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Lethbridge Herald Newspaper Archives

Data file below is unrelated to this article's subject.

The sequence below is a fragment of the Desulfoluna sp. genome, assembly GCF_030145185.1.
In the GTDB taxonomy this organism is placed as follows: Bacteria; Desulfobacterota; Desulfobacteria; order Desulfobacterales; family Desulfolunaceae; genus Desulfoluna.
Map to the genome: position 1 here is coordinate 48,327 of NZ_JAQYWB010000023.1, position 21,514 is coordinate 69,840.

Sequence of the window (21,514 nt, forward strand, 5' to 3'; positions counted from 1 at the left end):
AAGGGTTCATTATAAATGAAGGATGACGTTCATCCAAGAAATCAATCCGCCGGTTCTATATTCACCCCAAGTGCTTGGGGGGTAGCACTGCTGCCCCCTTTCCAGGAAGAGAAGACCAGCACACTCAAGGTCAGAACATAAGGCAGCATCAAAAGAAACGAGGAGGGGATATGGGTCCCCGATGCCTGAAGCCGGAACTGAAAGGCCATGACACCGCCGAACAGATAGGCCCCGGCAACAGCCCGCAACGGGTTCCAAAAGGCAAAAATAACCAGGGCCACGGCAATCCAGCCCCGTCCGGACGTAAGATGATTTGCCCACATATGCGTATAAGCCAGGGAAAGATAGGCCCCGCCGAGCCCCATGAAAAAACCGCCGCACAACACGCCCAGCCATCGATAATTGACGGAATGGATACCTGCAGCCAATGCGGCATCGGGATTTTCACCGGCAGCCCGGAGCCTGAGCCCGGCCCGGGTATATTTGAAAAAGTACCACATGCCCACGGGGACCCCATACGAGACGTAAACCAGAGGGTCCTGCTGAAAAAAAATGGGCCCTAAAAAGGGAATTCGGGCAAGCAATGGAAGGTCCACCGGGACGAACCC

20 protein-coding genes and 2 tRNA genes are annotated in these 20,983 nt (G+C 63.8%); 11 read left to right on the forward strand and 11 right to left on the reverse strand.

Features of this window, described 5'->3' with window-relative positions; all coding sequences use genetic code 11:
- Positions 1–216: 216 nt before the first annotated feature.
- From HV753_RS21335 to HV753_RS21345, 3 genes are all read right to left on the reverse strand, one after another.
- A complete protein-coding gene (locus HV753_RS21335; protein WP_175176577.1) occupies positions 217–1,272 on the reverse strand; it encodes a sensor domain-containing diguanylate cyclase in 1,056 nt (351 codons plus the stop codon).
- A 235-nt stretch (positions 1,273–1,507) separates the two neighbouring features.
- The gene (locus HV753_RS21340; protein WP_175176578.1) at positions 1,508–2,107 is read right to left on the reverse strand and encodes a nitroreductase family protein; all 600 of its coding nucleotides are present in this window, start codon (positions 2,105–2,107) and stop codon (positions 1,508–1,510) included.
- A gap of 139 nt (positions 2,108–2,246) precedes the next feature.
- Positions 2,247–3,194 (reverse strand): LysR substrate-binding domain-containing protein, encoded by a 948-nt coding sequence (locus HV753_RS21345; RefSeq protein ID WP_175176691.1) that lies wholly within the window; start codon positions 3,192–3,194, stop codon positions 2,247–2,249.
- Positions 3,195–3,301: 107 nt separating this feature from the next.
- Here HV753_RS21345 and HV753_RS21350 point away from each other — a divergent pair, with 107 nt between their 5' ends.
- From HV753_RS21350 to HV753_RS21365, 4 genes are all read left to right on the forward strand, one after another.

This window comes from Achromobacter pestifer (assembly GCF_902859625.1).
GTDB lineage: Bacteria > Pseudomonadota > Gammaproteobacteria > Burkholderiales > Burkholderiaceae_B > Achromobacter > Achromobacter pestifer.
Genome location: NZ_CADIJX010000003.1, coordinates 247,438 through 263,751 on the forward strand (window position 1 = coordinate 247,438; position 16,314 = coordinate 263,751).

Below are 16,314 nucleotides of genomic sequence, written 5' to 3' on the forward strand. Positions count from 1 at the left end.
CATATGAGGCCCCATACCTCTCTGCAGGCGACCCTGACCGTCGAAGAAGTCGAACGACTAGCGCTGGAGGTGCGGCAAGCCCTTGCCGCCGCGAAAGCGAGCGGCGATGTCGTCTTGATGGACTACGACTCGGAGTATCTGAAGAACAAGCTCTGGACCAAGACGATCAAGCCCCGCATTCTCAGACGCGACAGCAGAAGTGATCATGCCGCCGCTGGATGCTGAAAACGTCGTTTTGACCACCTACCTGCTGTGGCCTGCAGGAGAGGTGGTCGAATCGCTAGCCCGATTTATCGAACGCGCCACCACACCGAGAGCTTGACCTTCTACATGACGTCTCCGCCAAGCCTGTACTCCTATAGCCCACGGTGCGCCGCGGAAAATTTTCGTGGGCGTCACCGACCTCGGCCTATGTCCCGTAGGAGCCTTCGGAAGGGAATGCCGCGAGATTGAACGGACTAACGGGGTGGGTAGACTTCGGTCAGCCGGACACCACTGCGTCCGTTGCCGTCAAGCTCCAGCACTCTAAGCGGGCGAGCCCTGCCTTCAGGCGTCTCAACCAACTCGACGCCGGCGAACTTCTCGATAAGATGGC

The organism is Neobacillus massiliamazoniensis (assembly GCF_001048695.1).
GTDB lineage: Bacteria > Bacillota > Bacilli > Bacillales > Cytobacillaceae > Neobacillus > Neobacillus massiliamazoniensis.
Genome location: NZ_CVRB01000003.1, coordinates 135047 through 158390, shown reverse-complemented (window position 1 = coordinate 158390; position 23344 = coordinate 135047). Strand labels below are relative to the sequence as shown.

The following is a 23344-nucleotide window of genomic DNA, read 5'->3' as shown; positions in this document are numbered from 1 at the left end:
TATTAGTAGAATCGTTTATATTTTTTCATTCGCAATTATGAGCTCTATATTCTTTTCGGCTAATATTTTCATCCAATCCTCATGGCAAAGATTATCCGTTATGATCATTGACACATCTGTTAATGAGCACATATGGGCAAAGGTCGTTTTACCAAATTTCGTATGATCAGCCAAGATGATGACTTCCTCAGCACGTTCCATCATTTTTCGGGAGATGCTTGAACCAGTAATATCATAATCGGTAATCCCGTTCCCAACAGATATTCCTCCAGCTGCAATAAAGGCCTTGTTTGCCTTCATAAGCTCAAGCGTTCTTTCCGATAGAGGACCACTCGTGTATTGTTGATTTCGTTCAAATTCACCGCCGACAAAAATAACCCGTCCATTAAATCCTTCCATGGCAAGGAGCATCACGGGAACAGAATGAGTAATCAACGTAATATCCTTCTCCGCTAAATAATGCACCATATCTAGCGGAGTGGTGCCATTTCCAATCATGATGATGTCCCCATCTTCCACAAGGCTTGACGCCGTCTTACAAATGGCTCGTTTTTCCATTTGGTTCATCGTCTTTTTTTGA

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Lethbridge Herald, The (Newspaper) - January 16, 1975, Lethbridge, Alberta 16 THE LETHBRIDGE HERALD Thursday, January 16, 1975 Guitar master's show was 'accomplished' MARIO ESCUDERO PLAYS OWN ARRANGEMENTS By PAT ORCHARD Mario Escudero, a guitarist of international repute, revealed his mastery in an entirely Spanish flavored program to a capacity audience at the Yates Memorial Centre Wednesday. The program began with a series of Mr. Escudero's arrangements, including Homenaje a Montoya, Malaguenna, Recuerdo del Alhambra, da Vega, Toque del Moncho and Para Amina. The artist, a native of Spain, is a sensitive and ac- complished guitarist who understands the basic qualities of the guitar and how to use them in a direct and unpretentious way. The second, half of the program included Impetu, Manantial Andaluz, Her- cules Gaditano, Pantomina Flamenca, Costa del Sol, Abril en Sevilla, Medita- cion and Kelaja, all of which were arranged by the guitarist. Although these pieces were un- deniably impressive, they were supported by little real musical substance. Nevertheless, Mr Escudero used every resource of color, techni- que and rhythm to expound these trifles as highly listenable pieces of music One marvelled at his abili- ty to disregard the technical difficulties in- volved. His superb tone enhanced the fragile floating quality of pieces like Meditation and Abril en Sevilla, while the dances were imbued with just the right sort of vigor, enabling them to breathe an air of authenticity from beginning to end. I have nothing but praise for the vivacious flamenco playing of Mr. Escudero and his impeccable techni- que. In the face of such vir- tues, it is a shame that some of the more substan- tial classical works for guitar had not been includ- ed in the program. Firm taxed by Cardston council CARDSTON Palm Dairies Ltd. of Lethbridge will be forced to pay an annual licence fee of if it wants to sell dairy products here, following introduction of a new town bylaw to protect the Cardston Co-operative Ltd. creamery. Herman Moltz, manager of Beauty Queen BREAD BOX Family size with remov- able shelf. Built in genuine wood cutting board. Mag- netic catch on door. Dur- able baked enamel finish. Decor insert on handle. Assorted colors. SPECIAL Ml 99 Call Housewares 327-5767 DOWNTOWN the Lethbridge Palm dairy, said this morning he hasn't heard about the new licence fee structure. The town is ex- pected to serve notice to Mr. Mpllz next week. "I've never heard of a licence fee of that Mr. Moltz said. "We'll make a decision (whether to continue servicing Cardston with dairy products) once we find out all the facts. It will be a company decision." Cardston Town Secretary Keith Bevans told The Herald Wednesday the town council was concerned about the viability of the local creamery. It has been operating at about 20 per cent capacity and had indicated a decision to shut down or to continue operations was to be made in two or three months. It employs two men in processing, two women for desk work and one milkman on deliveries. Mr. Bevans said council wants to provide equal rights for local business in "fair CLIFF BLACK, BLACK DENTAL LAB MEDICAL DENTAL BLUE. Lower PHONE 327-2822 UNIROYAL ZETA competition with Lethbridge business." Lethbridge dairies can ship product to Cardston but the Cardston dairy can't compete in Lethbridge. Only Palm Dairies Ltd. serves Cardston from Lethbridge. The bylaw, given three readings and passed un- animously at the town council meeting Tuesday, amends the current licencing bylaw to read any person who doesn't maintain a place of business within the town of Cardston or is not a resident and who delivers dairy products that have not been processed, but could be processed in the town will pay a licence fee of Mr. Bevans said council acted under provisions of the Municipal Government Act. By boosting the use of Cardston creamery product, the town hopes to help create more jobs which will "greatly increase the flow of money in the town." Mr. Bevans said the bylaw will also help to increase the amount of Cardston process- ed milk used in the town which could mean more farmers will haul to the town. At present one producer ships some of his production to Cardston. The milk not used for drinking milk in Cardston is shipped from the creamery to be made into cheese at the Glenwood Cheese Factory. Mileage Guaranteed Tires ZETA RADIAL Ironclad Guarantee EEEEE MILES 75% MORE HAZARD 20% MORE CAR CONTROL' 12% MORE AND YOU ACTUALLY SAVE MONEY ON GAS. And to be extra sure of Mtety let our Service Department give you a Safety Check on: BRAKES SHOCKS BALANCE ALIGNMENT All work it Mrtornwd by txporte to Miuri itoto Mfofy Mttataction. cofflpl CONVENIENT TERMS AVAILABLE OR USE YOUR CHARGEX KIRK'S LETHBRI06E TWER CALGARY 16213ri An. S. 6201 SOW An. 1210 4SM Am. N.E. PIMM 327-5W5 PkfN 223-3441 27W344 TIRE SALES LTD. Friday Saturday This Week Featuring "The Moonglows" Westwinds Dining Room to p.m. O COVER CHARGE Phone 328-7756 IN THE OLD TRADITION OF WESTERN HOSPITALITY Sven Ericksens family restaurant City Scene United Way got 83 per cent The Lethbridge United Way has achieved 82.9 per cent of its goal Executive Director Dave Wilson said Tuesday. Little more money is expected for the 1974 campaign, he said. With a goal of the drive netted to support its member agencies. Coat hangers needed for Games Southern Albertans were asked Thursday to reach in their closets and haul out coat hangers for the Winter Games Society. Games' officials said the coat hangers are needed for the athletes' village where Games' participants and their clothes will be staying. Coat hanger donations are being taken at the Games' of- fices at 1804 3rd Ave. S. or 601 3rd Ave. S. Three developments approved Three development approvals were granted by the Municipal Planning Commission Wednesday, including a warehouse addition, duplex and an upholstry business. Glen Little Construction received approval to build a warehouse addition and garage at 206 31st St. N. Frank Zid was given the okay to build a duplex at 1130 8th St. N. and Lethbridge Upholstry Ltd. was allowed to establish a business at 813 32nd St. N. Revolutions, stories are topics History's great revolutions and the short story are the topics of two current University of Lethbridge public service courses. "Great Revolutions in Modern History" examines such up- heavals as the Russian, American, Chinese and Cuban revolutions. It is held Thursdays from p.m. to p.m. in Room E690. "Pleasures of the Short is held at the same time in Room E630. It will attempt to give students a better under- standing of short stories and how to enjoy them. Fees for each course are for students, for adults and free for those over 65. _____________ English teacher heads group A Catholic Central High School English teacher is the new vice-president of the Lethbridge local of the Alberta Teachers Association. Louis Burke defeated Larry Thompson of Wilson Junior High School in a close vote at a meeting of Lethbridge public and separate school ATA representatives Wednesday. Mr. Burke replaces Greg Hales who moved into the presidency of the Lethbridge local following the resignation of Jerry Heck who held the post for the past two years. Mr. Heck resigned in December as principal of Assumption School to assume duties of superintendent of schools in Fort McMurray. MIKE HANZEL For Ewy 371-7H1 Street South FOX DENTURE CLINIC Esl. 1922 PHONE 3I7-CMS E. t. r. FOX, C.D.M. FOX LETMWME DENTAL LAI 3M MEDICAL OCNTAL ItDO. BERGMAN'S FLOOR COVERINGS AND CARPET CLEANING Aw.S. mm 328-0372 "Ribbon cutting' Sen. Earl A. Hastings, left, runs band saw which cuts the "ribbon" at a new truck body plant at Coaldale, Jake Van Seters, centre, and his brother Hugo, the firm's president. Coaldale body plant to build custom units A button was pushed, a hydraulicly operated band saw began to rip through an aluminum profile and Coaldale's first industry, Intercontinental Truck Body Manufacturing Ltd. was for- mally open Wednesday. More than 200 people attended the ceremony in the town's industrial park. Sen. Earl A. Hastings, who operated the band saw, and Mayor A. F. Blakie spoke to those assembled. Hugo Van Seters, president of the new firm, said in an in- terview contracts are coming in already from as far away as Vancouver and Winnipeg. The square foot plant will build custom truck bodies, trailers, and such Rink fund help requested Picture Butte mayor Alex Chronik told told the County of Lethbridge Wednesday that proposed renovations to the town's skating rink are "too rich for our blood." The mayor, town coun- cillors and members of the Picture Butte Agricultural Society met with the county Wednesday to discuss a proposal by the agriculture society that the town and county share the cost of enclosing the town's natural ice skating rink. The building, which would seat 500, is es- timated to cost "We appreciate the work done by the agricultural Mayor Chronik said. But, he added, the proposed arena is "too rich for our blood." During a closed meeting, county and town councils reached no agreement regarding costs of building the enclosure. Robin shows A robin put in a brief appearance in Lethbridge. The bird flew past Doc Vaughn, 1324 15th Ave. S., as he shovelled his sidewalk. special purpose units as mobile libraries, x-ray units, eye examination units and refrigerated units. "If it has wheels and in- volves road transportation, we'll build he said. The president of the new firm said the plant is still in the beginning stages. All machinery is not installed. Only 14 people are now employed. "Once under full produc- tion, we will have 40 to 50 peo- ple working at the he said. "We expect to built at least 71 units in our first year and 267 units by our third year." Mr. Van Setters said the plant is built in such a way that it is ready for expansion, and expressed hopes the business will be successful enough for growth to happen in the future. He said the company has an option on more land at the plant site. If expansion is warranted, there is room for growth. "The total area, in- Sending FLOWERS ForViltntiira'iDiy FtbriMry 14th FRACHE'S FLOWER SHOP 322 6th StrMt S. 317-2666, 327-5747 eluding the option land is 2.3 acres." Mr. Van Seters and his two brothers, Jake and Neil, own 51 per cent of the company. The fourth partner and vice president of the company is Pieter Compaan, who owns a similar plant in Holland. It took about to get the plant started and the firm's president said they were given federal govern- ment assistance of under the regional economic incentives program. ART DIETRICH DENTURE CLINIC DENTAL MECHANIC PhoiM 321-4095 LETHBRIDGE-ALTA "'ART STUDIO OKL, Fl CTVJ 1 PICTURE s 1 710-5 AVE HEINO DEEKEN Manager COMPUTER ACCOUNTING AND MANAGEMENT LTD. Data Processing Services 201 CANADA TRUST BUILDING TELEPHONE 328-7883 WADE'RAIN announces HYDROSTATIC POWEROLL Sta For Yoursilf Then Mmy Advantages Full range of speeds from full forward through zero, to lull reverse Full torque at all speeds; you can regulate speed and power to fit load and land contour Long dual-rail frame with double bearings give stability, maintains axle alignment, increases lever- age and traction Smooth dependable power for alignment of sprinklers No reduction chains, hoses or belts, compact sturdy design for long life and durability. WADE'RAIN AVAILABLE AT OLIVER INDUSTRIAL SUPPLY LTD. 236 North Phono 327-1571 or Hit OMltr You ;